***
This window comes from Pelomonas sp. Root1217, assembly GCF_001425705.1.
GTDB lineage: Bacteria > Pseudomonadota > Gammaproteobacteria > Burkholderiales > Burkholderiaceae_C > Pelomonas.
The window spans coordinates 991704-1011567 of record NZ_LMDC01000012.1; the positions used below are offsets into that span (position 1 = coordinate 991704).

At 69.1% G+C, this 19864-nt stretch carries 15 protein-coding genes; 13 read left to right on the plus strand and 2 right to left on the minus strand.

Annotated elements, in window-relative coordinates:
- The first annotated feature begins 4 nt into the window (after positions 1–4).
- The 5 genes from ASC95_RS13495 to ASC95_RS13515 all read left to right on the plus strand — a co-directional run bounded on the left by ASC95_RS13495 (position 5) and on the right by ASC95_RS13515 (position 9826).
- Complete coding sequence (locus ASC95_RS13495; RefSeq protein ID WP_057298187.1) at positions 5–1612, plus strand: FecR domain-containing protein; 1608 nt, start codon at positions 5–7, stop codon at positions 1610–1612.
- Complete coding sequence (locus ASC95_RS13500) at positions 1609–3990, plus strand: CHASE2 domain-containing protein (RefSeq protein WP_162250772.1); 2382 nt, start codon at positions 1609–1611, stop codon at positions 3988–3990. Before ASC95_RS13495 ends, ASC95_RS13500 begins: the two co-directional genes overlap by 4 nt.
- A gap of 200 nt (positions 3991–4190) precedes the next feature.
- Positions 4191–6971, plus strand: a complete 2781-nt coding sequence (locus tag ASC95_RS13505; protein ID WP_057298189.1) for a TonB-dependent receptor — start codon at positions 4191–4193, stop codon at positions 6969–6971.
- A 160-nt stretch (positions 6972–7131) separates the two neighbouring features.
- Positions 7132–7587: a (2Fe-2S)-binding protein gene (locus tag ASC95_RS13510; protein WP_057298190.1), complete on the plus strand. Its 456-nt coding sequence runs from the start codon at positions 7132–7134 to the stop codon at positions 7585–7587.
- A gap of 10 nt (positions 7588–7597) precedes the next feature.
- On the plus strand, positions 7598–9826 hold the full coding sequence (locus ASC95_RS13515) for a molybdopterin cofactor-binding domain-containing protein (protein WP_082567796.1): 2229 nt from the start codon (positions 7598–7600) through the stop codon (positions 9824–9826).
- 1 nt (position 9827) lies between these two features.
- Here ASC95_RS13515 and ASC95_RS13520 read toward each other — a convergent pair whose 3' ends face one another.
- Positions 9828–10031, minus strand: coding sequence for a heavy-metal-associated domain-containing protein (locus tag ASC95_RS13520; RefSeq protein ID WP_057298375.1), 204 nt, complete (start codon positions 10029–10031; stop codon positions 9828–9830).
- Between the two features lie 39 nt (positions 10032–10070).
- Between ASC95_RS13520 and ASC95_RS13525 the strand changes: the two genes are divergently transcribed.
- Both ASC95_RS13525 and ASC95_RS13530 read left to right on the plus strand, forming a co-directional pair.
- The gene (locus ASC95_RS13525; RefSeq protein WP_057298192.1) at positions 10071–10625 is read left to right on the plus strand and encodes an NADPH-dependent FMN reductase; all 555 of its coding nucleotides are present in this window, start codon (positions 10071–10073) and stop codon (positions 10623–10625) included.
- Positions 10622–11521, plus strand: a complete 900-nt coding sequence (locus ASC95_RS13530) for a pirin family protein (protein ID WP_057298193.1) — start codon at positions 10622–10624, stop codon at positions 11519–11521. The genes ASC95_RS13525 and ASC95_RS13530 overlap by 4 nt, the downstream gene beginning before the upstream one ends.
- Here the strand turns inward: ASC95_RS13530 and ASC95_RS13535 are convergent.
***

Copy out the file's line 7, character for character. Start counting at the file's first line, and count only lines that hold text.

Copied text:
- The 5 genes from ASC95_RS13495 to ASC95_RS13515 all read left to right on the plus strand — a co-directional run bounded on the left by ASC95_RS13495 (position 5) and on the right by ASC95_RS13515 (position 9826).